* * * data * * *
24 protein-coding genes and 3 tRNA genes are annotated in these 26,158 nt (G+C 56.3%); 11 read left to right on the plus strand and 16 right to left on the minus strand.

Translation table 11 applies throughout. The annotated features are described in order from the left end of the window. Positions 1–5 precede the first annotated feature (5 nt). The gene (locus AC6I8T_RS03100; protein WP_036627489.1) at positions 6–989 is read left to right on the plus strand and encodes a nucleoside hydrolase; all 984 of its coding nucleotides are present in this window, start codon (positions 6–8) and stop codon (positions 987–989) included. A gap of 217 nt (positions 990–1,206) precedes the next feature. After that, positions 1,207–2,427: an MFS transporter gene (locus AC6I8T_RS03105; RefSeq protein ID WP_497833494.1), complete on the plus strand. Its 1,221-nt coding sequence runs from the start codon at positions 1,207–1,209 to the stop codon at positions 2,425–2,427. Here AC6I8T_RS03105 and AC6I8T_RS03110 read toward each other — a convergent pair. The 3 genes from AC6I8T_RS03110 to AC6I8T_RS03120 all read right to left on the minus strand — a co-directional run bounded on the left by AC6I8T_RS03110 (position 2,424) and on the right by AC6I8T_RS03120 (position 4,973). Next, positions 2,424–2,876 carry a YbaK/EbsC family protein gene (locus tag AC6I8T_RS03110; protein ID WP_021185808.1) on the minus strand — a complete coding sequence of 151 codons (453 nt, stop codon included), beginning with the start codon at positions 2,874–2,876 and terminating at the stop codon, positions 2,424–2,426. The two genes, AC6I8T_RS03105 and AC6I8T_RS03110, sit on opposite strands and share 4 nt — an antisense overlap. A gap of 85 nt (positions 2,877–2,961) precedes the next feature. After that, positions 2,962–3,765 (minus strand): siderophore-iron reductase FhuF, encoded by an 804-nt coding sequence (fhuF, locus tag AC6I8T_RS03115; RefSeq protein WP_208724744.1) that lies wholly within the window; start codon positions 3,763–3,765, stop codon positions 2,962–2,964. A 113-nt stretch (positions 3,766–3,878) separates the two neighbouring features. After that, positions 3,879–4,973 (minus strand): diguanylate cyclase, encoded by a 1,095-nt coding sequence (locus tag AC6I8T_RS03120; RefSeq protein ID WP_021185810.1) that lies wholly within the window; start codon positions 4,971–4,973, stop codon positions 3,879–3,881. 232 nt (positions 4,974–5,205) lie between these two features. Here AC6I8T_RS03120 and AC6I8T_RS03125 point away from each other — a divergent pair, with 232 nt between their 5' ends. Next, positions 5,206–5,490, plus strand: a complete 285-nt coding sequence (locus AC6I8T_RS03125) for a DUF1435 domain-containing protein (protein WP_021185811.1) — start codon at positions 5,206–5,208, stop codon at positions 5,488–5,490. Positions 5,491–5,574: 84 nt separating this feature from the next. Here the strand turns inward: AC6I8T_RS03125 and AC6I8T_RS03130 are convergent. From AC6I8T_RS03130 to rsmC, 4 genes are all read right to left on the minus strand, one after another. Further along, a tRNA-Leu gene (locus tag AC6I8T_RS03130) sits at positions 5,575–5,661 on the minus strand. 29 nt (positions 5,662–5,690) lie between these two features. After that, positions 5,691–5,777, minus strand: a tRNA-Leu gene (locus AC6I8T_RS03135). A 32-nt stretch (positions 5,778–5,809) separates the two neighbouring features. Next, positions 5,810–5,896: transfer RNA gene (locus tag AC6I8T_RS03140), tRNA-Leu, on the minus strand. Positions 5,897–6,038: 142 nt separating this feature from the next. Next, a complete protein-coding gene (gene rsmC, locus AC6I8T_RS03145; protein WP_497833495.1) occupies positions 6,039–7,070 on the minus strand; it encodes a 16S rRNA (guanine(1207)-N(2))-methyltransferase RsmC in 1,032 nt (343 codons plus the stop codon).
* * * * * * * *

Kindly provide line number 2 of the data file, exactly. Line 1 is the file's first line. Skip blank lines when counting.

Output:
Translation table 11 applies throughout. The annotated features are described in order from the left end of the window. Positions 1–5 precede the first annotated feature (5 nt). The gene (locus AC6I8T_RS03100; protein WP_036627489.1) at positions 6–989 is read left to right on the plus strand and encodes a nucleoside hydrolase; all 984 of its coding nucleotides are present in this window, start codon (positions 6–8) and stop codon (positions 987–989) included. A gap of 217 nt (positions 990–1,206) precedes the next feature. After that, positions 1,207–2,427: an MFS transporter gene (locus AC6I8T_RS03105; RefSeq protein ID WP_497833494.1), complete on the plus strand. Its 1,221-nt coding sequence runs from the start codon at positions 1,207–1,209 to the stop codon at positions 2,425–2,427. Here AC6I8T_RS03105 and AC6I8T_RS03110 read toward each other — a convergent pair. The 3 genes from AC6I8T_RS03110 to AC6I8T_RS03120 all read right to left on the minus strand — a co-directional run bounded on the left by AC6I8T_RS03110 (position 2,424) and on the right by AC6I8T_RS03120 (position 4,973). Next, positions 2,424–2,876 carry a YbaK/EbsC family protein gene (locus tag AC6I8T_RS03110; protein ID WP_021185808.1) on the minus strand — a complete coding sequence of 151 codons (453 nt, stop codon included), beginning with the start codon at positions 2,874–2,876 and terminating at the stop codon, positions 2,424–2,426. The two genes, AC6I8T_RS03105 and AC6I8T_RS03110, sit on opposite strands and share 4 nt — an antisense overlap. A gap of 85 nt (positions 2,877–2,961) precedes the next feature. After that, positions 2,962–3,765 (minus strand): siderophore-iron reductase FhuF, encoded by an 804-nt coding sequence (fhuF, locus tag AC6I8T_RS03115; RefSeq protein WP_208724744.1) that lies wholly within the window; start codon positions 3,763–3,765, stop codon positions 2,962–2,964. A 113-nt stretch (positions 3,766–3,878) separates the two neighbouring features. After that, positions 3,879–4,973 (minus strand): diguanylate cyclase, encoded by a 1,095-nt coding sequence (locus tag AC6I8T_RS03120; RefSeq protein ID WP_021185810.1) that lies wholly within the window; start codon positions 4,971–4,973, stop codon positions 3,879–3,881. 232 nt (positions 4,974–5,205) lie between these two features. Here AC6I8T_RS03120 and AC6I8T_RS03125 point away from each other — a divergent pair, with 232 nt between their 5' ends. Next, positions 5,206–5,490, plus strand: a complete 285-nt coding sequence (locus AC6I8T_RS03125) for a DUF1435 domain-containing protein (protein WP_021185811.1) — start codon at positions 5,206–5,208, stop codon at positions 5,488–5,490. Positions 5,491–5,574: 84 nt separating this feature from the next. Here the strand turns inward: AC6I8T_RS03125 and AC6I8T_RS03130 are convergent. From AC6I8T_RS03130 to rsmC, 4 genes are all read right to left on the minus strand, one after another. Further along, a tRNA-Leu gene (locus tag AC6I8T_RS03130) sits at positions 5,575–5,661 on the minus strand. 29 nt (positions 5,662–5,690) lie between these two features. After that, positions 5,691–5,777, minus strand: a tRNA-Leu gene (locus AC6I8T_RS03135). A 32-nt stretch (positions 5,778–5,809) separates the two neighbouring features. Next, positions 5,810–5,896: transfer RNA gene (locus tag AC6I8T_RS03140), tRNA-Leu, on the minus strand. Positions 5,897–6,038: 142 nt separating this feature from the next. Next, a complete protein-coding gene (gene rsmC, locus AC6I8T_RS03145; protein WP_497833495.1) occupies positions 6,039–7,070 on the minus strand; it encodes a 16S rRNA (guanine(1207)-N(2))-methyltransferase RsmC in 1,032 nt (343 codons plus the stop codon).